Head in our hands
Ringing in the ears
Yielding to that sense of dread
Lurking louder and more intense
And that never quite goes away.

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Whenever he was injured on the job, duck tape was his stitches. If you needed a good laugh or someone to talk to, he was there. He was a great storyteller and an all around nice guy. His girlfriend was equally as nice and as equally addicted to various substances. He was the type that constantly lived in fear of prison time for any one of the many illegal things he may get caught doing.

He had drama in his life constantly. He and his girlfriend would have huge fights. And because he was addicted to Meth, he had to sell it as well. But mostly it was all for him. But when the fights happened, and she stormed out, he feared the worse. Retribution and revenge for whatever it was that he did was his worst fear. And he worried that it would take the form of cops busting in his door in the middle of the night acting on a hot tip from an unknown source. They would ransack his apartment and find his ounce of meth.

One night, knowing that I liked music, he asked me to help him DJ at a friend’s club. This seemed like a dream come true. We drove over in his van. His van was the perfect movie fan. It was a late model Ford with no seats, except for the front driver and passenger side. It still had traces of its former glory with shag carpet on the floor and walls. No windows and lots of dried plaster and paint. On the way there, he announced that his ex-girlfriend was following us. He didn’t want her to know where he was going for the night. So off into a neighborhood he flew taking corners at 35 mph and swerving in and out of side streets. It was nighttime and the headlamps of his ex stayed with us. Never have I wanted to get out of a car so bad. I was strapped in and prepared myself for an eventual collision and wreck. But she faded away and he returned his driving to normal.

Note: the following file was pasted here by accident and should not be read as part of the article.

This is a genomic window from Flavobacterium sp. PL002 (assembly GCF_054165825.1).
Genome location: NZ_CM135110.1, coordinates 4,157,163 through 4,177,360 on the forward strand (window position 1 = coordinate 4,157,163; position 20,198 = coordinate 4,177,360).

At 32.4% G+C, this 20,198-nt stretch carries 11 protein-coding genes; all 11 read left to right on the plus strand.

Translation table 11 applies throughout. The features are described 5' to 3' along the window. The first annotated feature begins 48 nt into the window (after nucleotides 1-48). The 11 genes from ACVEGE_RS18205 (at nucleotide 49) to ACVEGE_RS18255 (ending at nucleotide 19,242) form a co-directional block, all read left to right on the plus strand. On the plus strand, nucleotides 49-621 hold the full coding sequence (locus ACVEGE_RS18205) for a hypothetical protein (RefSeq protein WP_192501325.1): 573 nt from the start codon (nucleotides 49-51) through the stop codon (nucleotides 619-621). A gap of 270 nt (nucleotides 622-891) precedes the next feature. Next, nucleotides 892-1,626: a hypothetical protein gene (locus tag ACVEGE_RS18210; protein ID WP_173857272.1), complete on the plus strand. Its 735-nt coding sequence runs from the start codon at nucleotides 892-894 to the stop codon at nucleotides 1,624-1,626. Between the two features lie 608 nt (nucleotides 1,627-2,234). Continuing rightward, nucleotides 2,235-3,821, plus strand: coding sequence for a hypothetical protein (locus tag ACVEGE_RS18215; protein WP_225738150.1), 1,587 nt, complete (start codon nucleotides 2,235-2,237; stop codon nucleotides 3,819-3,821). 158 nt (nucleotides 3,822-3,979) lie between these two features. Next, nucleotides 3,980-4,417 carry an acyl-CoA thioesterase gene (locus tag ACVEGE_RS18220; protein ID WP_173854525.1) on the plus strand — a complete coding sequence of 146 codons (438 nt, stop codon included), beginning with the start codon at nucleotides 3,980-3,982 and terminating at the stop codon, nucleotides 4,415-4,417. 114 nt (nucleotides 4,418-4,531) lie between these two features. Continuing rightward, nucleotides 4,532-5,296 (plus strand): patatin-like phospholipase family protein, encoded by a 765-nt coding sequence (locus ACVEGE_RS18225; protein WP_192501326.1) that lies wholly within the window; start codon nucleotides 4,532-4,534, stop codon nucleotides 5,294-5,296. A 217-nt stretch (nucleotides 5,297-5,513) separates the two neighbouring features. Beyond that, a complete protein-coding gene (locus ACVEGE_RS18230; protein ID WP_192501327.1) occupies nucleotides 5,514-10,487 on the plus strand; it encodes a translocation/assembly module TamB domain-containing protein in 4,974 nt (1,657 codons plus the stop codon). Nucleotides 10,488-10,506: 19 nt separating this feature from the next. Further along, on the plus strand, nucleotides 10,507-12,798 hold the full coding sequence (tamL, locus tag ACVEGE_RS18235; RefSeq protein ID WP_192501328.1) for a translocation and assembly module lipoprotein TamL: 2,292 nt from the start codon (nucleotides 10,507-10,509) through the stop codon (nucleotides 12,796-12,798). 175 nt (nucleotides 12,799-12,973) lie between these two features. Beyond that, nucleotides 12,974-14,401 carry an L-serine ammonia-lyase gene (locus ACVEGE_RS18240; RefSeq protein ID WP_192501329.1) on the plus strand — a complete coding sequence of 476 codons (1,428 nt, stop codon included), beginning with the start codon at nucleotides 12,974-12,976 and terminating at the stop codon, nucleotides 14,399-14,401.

He often told of a story of when he lived in California. He had two huge screw scars in the corners of his forehead and one night I asked him what they were from. He had been helping to transport a package of drugs from New Mexico back to California. It was a midnight run. He was trying to get some sleep in the back seat when the driver fell asleep and left the road. During the crash through the desert sage the car was flipping over and over. He would tell of waking up as he flew in slow motion out the smashed side window. As he flew through the air he remembers seeing the sun rising in the East across the desert and thinking how beautiful it was. That was David, full of hope and beauty. But he was trapped by the dirty work that he could not escape. He could be transported pounds of drugs illegally across the country, involved in a horrible car crash, and still admire the beauty of a sunrise. I like to tell this story whenever people question why I was friends with a guy like him. He woke up in a hospital with a broken neck and other injuries. Months later, back at home, he would decide that paying the hospital to remove the screws from his skull was pointless since he could rid himself. He had a screwdriver. And so he removed it himself one night while sitting on his couch looking into a mirror. I tend to believe his stories because I saw the way he lived. And nothing about him was fake. Despite the dangerous moments he put me in, I do wish I still counted him as a friend. But he slipped away and I never saw him again.